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'Faux amis', a well-known trap for French students, is the concept of words that appear similar, but actually have rather different meanings. A similar situation is emerging in data management. Over the last twelve months, a phrase better known in the enterprise tech world – MDM, or 'master data management' – has entered common parlance. But what does it really mean in this context?
To answer the question you need to look at what's prompted it – and that's easy enough to understand. It's borne out of the growing focus on entity data among compliance, risk management and other teams within financial institutions. In the past, the idea of risk and data management centered primarily on the securities that a financial institution held. But now, from BCBS 239 to Dodd-Frank, systemic risk regulations are forcing organisations to build out a complete view of the risks they are exposed to by having a full understanding of the companies they do business with. On top of this, the customer due diligence requirements of FATCA and AML regulations require banks and others to validate every aspect of an entity in the on-boarding process.
In the enterprise software world, MDM is commonly defined as a practice which involves the processes, governance, architecture and standards required to source, cleanse and centralise data to provide a single view of a business. In this context, the application of MDM to entity data in the financial services makes some sense.
However, when you look under the hood, the translation of the broad MDM concept to the world of capital markets is not quite so neat. Entities themselves pose just one part of financial risk – securities form the other major piece. Often, these entities are issuers of products as well. For example, your corporate finance team may do business with a bank that also happens to issue a structured product that your asset management division holds. And then what about guarantors and counterparties on the securities these entities issue? A 'master' view of a firm and risk isn't so possible without connecting entities and securities.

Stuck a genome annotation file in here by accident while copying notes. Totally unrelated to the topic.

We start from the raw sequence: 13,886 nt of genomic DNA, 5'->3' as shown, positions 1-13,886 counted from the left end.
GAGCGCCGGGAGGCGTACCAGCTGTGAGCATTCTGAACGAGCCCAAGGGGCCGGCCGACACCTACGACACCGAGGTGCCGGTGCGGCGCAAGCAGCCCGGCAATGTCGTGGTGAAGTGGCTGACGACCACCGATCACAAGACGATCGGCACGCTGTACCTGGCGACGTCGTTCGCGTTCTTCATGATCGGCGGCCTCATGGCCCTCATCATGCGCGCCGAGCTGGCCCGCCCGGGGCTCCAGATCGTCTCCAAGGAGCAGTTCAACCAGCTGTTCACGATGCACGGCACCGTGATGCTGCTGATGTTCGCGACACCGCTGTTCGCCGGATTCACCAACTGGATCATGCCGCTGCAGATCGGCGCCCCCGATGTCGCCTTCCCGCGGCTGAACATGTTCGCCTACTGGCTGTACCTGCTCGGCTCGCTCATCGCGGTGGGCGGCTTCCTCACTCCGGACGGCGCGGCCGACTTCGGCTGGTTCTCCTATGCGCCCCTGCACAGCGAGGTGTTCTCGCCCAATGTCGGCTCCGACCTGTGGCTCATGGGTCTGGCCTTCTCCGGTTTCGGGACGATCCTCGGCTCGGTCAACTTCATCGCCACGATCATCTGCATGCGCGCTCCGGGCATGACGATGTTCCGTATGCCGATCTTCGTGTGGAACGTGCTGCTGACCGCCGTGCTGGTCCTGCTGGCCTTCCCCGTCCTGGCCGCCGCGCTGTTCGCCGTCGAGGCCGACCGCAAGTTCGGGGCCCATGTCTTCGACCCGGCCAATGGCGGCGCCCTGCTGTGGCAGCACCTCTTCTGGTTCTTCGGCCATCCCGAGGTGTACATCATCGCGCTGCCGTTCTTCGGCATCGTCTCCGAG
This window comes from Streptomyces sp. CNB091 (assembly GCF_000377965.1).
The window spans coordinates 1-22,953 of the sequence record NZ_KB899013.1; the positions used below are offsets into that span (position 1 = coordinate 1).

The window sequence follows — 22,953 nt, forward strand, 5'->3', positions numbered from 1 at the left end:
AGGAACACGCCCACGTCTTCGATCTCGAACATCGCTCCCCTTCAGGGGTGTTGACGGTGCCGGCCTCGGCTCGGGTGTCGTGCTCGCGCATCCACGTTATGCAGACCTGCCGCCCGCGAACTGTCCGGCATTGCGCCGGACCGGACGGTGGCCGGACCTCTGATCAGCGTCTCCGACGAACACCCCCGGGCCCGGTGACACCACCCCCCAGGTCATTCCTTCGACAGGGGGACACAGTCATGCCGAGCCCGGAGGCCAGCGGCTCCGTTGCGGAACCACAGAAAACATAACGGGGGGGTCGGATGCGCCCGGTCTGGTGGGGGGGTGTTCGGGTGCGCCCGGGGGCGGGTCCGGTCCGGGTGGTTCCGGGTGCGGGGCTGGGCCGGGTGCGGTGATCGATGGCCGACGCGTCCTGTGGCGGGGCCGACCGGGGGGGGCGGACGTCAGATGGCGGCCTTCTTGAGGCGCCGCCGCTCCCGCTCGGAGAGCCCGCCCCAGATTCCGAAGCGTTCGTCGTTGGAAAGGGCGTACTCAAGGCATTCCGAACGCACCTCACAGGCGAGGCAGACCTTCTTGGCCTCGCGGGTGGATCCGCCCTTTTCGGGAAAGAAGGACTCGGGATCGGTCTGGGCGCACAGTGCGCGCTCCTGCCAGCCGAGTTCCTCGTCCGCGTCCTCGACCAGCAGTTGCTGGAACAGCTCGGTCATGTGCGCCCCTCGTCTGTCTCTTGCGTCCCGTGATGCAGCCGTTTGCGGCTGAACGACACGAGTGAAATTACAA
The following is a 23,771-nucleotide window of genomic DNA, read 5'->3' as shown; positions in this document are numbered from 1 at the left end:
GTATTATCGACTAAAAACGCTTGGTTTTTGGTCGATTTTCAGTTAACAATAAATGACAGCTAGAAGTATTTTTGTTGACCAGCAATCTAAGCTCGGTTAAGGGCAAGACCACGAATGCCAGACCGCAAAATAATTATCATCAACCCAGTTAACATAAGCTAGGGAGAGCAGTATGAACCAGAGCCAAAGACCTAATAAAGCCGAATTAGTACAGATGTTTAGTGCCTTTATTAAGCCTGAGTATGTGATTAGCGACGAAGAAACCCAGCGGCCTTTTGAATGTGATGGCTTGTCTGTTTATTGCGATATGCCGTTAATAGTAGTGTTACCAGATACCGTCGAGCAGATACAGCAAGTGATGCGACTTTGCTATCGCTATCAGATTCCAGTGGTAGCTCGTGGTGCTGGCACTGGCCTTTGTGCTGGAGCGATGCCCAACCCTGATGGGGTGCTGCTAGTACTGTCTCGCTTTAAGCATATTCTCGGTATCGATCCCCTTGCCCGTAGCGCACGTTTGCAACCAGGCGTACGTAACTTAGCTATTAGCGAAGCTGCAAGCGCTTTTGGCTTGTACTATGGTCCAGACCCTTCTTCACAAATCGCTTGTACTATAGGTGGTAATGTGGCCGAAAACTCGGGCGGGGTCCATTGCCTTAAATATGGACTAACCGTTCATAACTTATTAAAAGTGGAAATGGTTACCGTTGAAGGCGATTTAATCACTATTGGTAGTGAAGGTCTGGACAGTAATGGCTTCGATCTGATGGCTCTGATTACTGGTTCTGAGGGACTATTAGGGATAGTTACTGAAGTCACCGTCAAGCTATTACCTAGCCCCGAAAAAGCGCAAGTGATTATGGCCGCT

Securities have traditionally fallen under the enterprise data management (EDM) umbrella that we in financial services are familiar with. So what impact does the introduction of MDM have on EDM? Do they sit comfortably side by side? Is there any overlap?
The way to look at MDM for capital markets is the entity equivalent to a securities master: an entity master. The approach is quite similar: take feeds from various sources, validate and cleanse and create a single, master copy for users to utilise throughout the business. Because securities are part of the entity equation, there is natural overlap between the securities master and the entity master. A data architecture that can incorporate and link multiple data sets will connect the two and produce a consolidated view of the financial risk that an institution is exposed to by doing work with another organisation.
By defining MDM in this way from the get-go the industry, already rife with complex phrases, will go a long way to avoiding any coq ups...